To say of what is that it is not, or of what is not that it is, is false, ...[Aristotle]

Discussion in 'English Only' started by BattyOldMaid, Oct 13, 2008.

  1. BattyOldMaid New Member

    English
    I'm reading a book of quotes, and came across this one from Aristotle, I'm unable to make a head or tails of this.


     
  2. bibliolept

    bibliolept Senior Member

    Northern California
    AE, Español
    "what is" can be read as meaning "something that is/exists." To say that that something "is not" is to say that it does not exist. Similarly, "what is not" is "something that is not" or "something that does not exist." Etcetera.

    To "say of" something is to speak about that something.

    Thus, one can paraphrase the quote as follows: "To say that something that exists
    does not exist, or to say that something that does not exist does exist, is false, while to say that something that exists exists, and to say that something that does not exist does not exist, is true."

    Bit of a tautology, really.
     
  3. Meeracat Senior Member

    To say that something that exists really doesn't exist, or to say that something exists when it clearly doesn't, is obviously false in both cases.
    To say something exists that does, or to say that something doesn't exist that clearly doesn't is clearly true in both cases.
     
  4. chajadan Senior Member

    Good deciphering guys. I wasn't quite catching on on my own I'm afraid.
     
  5. BattyOldMaid New Member

    English
    Thank you guys for the reply, it did my head in, now I understand it better.
     
  6. Sapient New Member

    English
    BattyOldMaid
    Good eye.

    This statement is Aristotle's postulate of what is called The Correspondence Theory or View of Truth. Simply put, truth is what corresponds to objective reality--ie OUTSIDE someone's thinking, feeling, etc. This view is the foundation of logic and indeed Western Civilization--the law of non contradiction, identity, and excluded middle.

    It is the very antithesis of the post modern view / pantheistic view that truth is what ever someone wants it to be, can be contradictory, self defeating, etc.

    If you want to pinpoint a fount for the insanity in our world, look at the ignoring of the Correspondence Theory of Truth--ie all truth is relative and subjective. The latter is the very definition of foolishness.

    God bless
    S
     
  7. lucas-sp Senior Member

    English - Californian
    Hi Sapient. Aristotle is indeed defining truth as based on correspondence with reality, but there are a few key points also in play here:

    - for Aristotle, reality is defined as phusis (nature); that is, "truth" means saying things as they really appear in the natural world. This is the definition of truth that is proper to science.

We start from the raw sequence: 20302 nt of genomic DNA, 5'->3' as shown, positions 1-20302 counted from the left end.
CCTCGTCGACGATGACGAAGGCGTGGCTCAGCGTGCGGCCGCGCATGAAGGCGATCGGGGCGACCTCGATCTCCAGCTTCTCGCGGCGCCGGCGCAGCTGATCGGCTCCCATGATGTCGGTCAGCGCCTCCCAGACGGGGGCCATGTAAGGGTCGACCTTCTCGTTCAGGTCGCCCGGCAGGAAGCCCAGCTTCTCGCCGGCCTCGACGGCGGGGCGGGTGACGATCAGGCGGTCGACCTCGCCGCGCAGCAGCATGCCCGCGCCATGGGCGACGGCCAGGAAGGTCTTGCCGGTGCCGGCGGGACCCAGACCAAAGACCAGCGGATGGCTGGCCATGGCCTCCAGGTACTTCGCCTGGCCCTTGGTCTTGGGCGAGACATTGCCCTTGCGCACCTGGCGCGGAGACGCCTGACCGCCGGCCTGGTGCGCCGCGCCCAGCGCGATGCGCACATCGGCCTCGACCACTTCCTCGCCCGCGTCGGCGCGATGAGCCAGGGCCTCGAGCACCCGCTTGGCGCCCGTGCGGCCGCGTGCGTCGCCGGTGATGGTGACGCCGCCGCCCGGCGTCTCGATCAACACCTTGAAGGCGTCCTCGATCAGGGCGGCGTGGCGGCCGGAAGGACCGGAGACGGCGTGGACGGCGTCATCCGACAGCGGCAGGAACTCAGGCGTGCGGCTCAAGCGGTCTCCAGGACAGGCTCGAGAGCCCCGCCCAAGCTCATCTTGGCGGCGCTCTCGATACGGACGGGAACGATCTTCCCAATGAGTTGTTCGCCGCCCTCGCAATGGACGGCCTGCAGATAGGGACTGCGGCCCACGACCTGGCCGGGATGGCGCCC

- Aristotle gives a corresponding definition of another kind of truth/conviction based on nomos (what people think) in the Rhetoric. That is, logic is not the only model proposed by Aristotle.

    There are other definitions of truth as well. For instance, philosophy as an institution does not hold to the Aristotelian model; although philosophers trace truth back to "correspondence with reality," they define reality in terms of eidos (ideal). For Plato, true statements correspond to the ideal, which can be found nowhere in the natural world. Aristotle's definition is entirely at odds with Plato's.

    When you write:
    I think it's a bit misleading. Certainly nobody, or very few, people argue that truth is "whatever someone wants it to be." (In the influential psychoanalytic model, for instance, the truth of reality is precisely what the psychic life is set up to avoid.) There are several different kinds of "postmodern" argument that redefine or criticize both Platonic and Aristotelian models of truth. But that is not to say that those theories foreclose any notion of "truth" whatsoever. Furthermore, Aristotle already had named rhetoric as an art related to "whatever people want to think," with a mode of truth proper to it. Rhetoric is necessary along with philosophy because philosophy is incapable of producing conviction.

    Just wanted to suggest that you nuance your understandings of both Aristotelianism and "postmodernism."

    I also think Aristotle was much more stricto sensu "pantheist" than we are today!
     
    Last edited: Oct 8, 2012
  8. gjanton New Member

    English-American
    This is a statement of what philosophers call the "correspondence theory of truth," which simply asserts that a declarative sentence is true if and only if what it says about the world is actually the case. This almost seems tautological, but there are other accounts of truth such as the "coherence theory," which takes being part of a coherent (i.e., consistent) complex of propositions to be the mark of truth. A spirited defense of the latter theory may be found in Keith Lehrer's book, Knowledge.
     
  9. Sapient New Member

    English
    Hi gjanton

    Coherence is important of course...but it is not the ONLY thing that is important.
    Logically, we might call coherence, validity, as in, say, an argument's form---as say:

    • All leprechauns are green
    • Sapient is a leprechaun
    • Therefore, Sapient is green.

    Now, that is consistent / coherent---a valid form. And we could hold to that, consistently, in our entire worldview. Is that enough? Hardly. Why? Because the premises are not ALSO true--ie based on reality. Coherence is important because reality is coherent.

    That is in no way to be taken to minimize the value of non-contradiction, only that something else is required.

    If we go with consistency alone, we might ask, then on what basis do we judge Nazism---it was very consistent re Arian superiority, belief in The Third Reich, etc...it just wasn't true.

    God bless
    S
     

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